PhD defended at:
This thesis analyses the everyday life of the Swedish East India company employees in Canton and Macao 1730–1830. Through a focus on everyday practices, analysed on the basis of ethnicity, class and gender, I show how the Swedes and other foreigners led their everyday life in a constant interplay between adaptation to and transgression of Chinese rules.
In Canton, many everyday practices taken for granted in Europe, or in European colonies, were changed or made inaccessible to the foreigners by the Chinese authorities. This thesis highlights the daily practices of globalisation in Canton, a place not dominated by Europeans. The sources are a combination of correspondence, travel writings, journals and court protocols written by European, North American and Chinese men and women; this multilingual source material mirrors the multi-ethnic composition of the foreign quarters.
The thesis combines historical studies on everyday life, globalisation, port cities, East India companies, Canton, Macao and intercultural interactions, and does so through five case studies: how the local groups were experienced and formed, the spatial construction of Canton and Macao, the local communication, material practices and the establishment of trust. Interaction between various foreign groups was as important for everyday life as contacts between the foreign and Chinese groups; the fact that the foreign groups were numerous thus had crucial effects on life in the foreign quarters. Furthermore, I demonstrate that Chinese authorities used the segregation between groups on the basis of gender and ethnicity as a control mechanism. In addition, four snapshots focusing on individual traders show how the foreign quarters changed over time. The personal relations went from short-term to long-term and the Swedes were increasingly involved in the lives of local men and women. In the early nineteenth century, the Chinese control was increasingly questioned.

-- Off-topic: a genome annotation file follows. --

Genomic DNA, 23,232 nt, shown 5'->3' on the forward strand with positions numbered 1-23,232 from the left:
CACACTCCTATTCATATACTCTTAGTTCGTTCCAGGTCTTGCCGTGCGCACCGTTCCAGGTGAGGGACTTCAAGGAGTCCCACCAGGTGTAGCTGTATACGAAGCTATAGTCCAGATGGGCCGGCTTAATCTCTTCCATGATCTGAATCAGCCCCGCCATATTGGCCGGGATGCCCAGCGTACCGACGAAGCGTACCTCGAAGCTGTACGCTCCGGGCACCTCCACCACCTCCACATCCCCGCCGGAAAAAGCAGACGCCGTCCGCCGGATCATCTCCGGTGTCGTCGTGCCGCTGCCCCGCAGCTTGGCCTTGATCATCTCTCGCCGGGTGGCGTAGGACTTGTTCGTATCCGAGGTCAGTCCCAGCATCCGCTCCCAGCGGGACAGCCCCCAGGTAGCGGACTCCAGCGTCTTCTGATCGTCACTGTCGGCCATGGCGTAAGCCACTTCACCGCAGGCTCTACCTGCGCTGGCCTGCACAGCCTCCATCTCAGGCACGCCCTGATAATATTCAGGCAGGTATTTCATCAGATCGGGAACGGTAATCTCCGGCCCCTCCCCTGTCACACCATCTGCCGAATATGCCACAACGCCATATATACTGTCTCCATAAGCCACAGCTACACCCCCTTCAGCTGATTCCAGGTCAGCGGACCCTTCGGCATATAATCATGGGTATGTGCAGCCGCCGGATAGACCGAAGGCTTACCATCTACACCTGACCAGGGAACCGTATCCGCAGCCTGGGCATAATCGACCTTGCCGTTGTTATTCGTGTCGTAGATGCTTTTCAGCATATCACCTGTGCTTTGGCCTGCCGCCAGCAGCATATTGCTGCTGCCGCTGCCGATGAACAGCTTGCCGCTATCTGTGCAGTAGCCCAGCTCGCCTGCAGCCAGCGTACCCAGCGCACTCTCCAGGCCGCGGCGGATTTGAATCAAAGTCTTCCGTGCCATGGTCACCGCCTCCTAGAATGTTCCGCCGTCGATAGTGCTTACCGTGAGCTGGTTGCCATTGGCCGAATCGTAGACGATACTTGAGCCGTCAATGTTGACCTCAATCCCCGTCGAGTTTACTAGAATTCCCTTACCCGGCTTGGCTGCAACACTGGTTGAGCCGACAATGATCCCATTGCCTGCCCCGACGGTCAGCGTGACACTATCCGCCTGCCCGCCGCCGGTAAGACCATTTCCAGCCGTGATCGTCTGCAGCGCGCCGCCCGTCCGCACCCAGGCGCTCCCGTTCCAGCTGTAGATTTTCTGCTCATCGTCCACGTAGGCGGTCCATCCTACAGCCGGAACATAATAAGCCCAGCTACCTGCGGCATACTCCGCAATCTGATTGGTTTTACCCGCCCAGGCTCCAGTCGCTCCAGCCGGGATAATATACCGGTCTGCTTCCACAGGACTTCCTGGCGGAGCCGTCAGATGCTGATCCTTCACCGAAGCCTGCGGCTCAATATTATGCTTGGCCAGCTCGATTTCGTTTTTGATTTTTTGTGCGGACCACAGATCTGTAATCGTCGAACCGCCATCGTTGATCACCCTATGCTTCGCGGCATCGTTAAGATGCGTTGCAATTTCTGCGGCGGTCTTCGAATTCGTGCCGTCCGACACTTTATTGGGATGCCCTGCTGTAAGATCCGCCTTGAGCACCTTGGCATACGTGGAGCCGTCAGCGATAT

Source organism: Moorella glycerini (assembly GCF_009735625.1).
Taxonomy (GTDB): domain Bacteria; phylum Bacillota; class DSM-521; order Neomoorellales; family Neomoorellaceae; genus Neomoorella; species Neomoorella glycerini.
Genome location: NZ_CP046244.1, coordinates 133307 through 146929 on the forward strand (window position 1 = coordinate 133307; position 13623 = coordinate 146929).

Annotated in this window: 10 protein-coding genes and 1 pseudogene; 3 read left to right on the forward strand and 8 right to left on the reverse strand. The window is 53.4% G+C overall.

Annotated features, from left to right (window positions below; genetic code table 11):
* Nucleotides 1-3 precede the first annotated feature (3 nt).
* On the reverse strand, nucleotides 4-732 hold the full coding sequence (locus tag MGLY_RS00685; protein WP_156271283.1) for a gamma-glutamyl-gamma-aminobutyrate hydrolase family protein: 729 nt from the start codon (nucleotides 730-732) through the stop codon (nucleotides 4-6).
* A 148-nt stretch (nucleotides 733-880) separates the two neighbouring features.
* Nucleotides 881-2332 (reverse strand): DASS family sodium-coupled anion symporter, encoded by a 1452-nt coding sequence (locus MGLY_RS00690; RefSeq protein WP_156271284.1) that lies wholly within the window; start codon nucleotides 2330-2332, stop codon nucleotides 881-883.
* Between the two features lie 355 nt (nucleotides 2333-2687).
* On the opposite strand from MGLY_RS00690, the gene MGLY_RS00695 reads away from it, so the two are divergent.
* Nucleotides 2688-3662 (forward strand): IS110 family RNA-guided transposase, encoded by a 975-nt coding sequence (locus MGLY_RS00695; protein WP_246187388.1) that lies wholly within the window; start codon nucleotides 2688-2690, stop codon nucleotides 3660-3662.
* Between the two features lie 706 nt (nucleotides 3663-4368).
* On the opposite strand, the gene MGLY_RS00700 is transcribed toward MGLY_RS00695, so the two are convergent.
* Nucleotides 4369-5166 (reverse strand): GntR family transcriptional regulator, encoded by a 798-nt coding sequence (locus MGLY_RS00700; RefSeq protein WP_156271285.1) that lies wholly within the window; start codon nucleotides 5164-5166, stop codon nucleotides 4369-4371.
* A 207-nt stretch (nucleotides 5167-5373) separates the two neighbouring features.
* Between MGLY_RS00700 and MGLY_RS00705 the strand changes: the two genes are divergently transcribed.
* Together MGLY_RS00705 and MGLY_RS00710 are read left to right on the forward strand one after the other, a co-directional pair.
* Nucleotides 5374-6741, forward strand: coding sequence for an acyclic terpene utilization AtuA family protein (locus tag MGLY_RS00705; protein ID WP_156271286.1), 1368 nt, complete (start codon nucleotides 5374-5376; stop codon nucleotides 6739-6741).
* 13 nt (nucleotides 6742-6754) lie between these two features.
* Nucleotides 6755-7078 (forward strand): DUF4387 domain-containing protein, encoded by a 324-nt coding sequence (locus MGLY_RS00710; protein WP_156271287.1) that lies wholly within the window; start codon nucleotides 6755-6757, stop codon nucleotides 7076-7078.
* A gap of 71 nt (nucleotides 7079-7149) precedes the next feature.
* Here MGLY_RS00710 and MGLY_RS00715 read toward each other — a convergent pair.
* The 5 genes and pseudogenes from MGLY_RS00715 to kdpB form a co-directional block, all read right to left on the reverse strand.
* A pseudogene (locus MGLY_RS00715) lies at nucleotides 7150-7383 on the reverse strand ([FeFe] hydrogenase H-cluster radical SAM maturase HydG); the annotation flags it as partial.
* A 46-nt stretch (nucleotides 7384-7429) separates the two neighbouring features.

The basis for most restrictions of everyday practices was the Chinese authorities’ will to uphold an ethnic division: that between Chinese and non-Chinese. Additionally, class was constructed both within groups of foreigners and groups of Chinese, sometimes jointly. Gender proved to be a particularly fruitful analytical concept for this thesis. I show not only that the gender segregation and the discursive construction of Chinese and foreign men and women were crucial for how the intercultural interaction was perceived, but also the importance of face-to-face meetings with foreign and Chinese women. Furthermore, many everyday practices were consistently intertwined with the construction of masculinity in Chinese, European as well as North American groups in Canton.
The present study differs from previous research in its focus on everyday life rather than economic and diplomatic aspects; there are no previous studies on groups, space, communication, materiality or trust in the foreign quarters, nor any analyses of class, ethnicity and gender. Previous research has focused on large, colonial actors. In contrast, the Swedish East India Company employees’ time in Canton constitutes a meeting in which the local power far outweighed the foreign one. This study of daily life in the foreign quarters demonstrates a need to rephrase, and rethink, the framework for intercultural interaction between Europe and Asia, the established views of early modern power relations as well as the view of how everyday life was led in homes away from home.